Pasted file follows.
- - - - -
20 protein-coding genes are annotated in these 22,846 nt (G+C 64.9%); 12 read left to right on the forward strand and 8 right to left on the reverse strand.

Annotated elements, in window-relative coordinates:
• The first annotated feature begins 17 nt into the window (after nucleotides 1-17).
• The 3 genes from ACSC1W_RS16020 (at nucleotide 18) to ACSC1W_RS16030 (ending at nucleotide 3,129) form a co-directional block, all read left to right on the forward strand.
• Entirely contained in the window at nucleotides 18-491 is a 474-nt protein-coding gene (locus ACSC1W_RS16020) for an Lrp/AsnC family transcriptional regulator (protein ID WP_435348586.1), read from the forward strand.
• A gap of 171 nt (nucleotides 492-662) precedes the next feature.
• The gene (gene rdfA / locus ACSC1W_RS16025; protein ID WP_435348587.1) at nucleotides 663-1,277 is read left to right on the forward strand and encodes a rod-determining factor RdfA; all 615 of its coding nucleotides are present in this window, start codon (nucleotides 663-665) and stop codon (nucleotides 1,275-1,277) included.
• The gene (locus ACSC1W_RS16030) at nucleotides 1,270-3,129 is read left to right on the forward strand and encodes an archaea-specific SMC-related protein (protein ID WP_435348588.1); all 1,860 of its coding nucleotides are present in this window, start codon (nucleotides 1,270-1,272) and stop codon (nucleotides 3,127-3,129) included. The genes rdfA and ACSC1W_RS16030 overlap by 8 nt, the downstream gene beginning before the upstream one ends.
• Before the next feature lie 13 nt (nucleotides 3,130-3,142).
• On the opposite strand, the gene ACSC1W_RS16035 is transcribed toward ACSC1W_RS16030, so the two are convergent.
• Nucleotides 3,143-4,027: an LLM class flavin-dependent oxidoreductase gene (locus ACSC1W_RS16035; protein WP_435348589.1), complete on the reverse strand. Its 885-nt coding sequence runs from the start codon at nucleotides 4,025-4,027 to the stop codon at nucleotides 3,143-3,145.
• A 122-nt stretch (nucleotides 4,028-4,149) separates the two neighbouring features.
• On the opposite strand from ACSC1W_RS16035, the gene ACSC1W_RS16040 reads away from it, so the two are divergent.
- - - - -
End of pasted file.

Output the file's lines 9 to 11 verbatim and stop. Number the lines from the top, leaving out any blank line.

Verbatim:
• Before the next feature lie 13 nt (nucleotides 3,130-3,142).
• On the opposite strand, the gene ACSC1W_RS16035 is transcribed toward ACSC1W_RS16030, so the two are convergent.
• Nucleotides 3,143-4,027: an LLM class flavin-dependent oxidoreductase gene (locus ACSC1W_RS16035; protein WP_435348589.1), complete on the reverse strand. Its 885-nt coding sequence runs from the start codon at nucleotides 4,025-4,027 to the stop codon at nucleotides 3,143-3,145.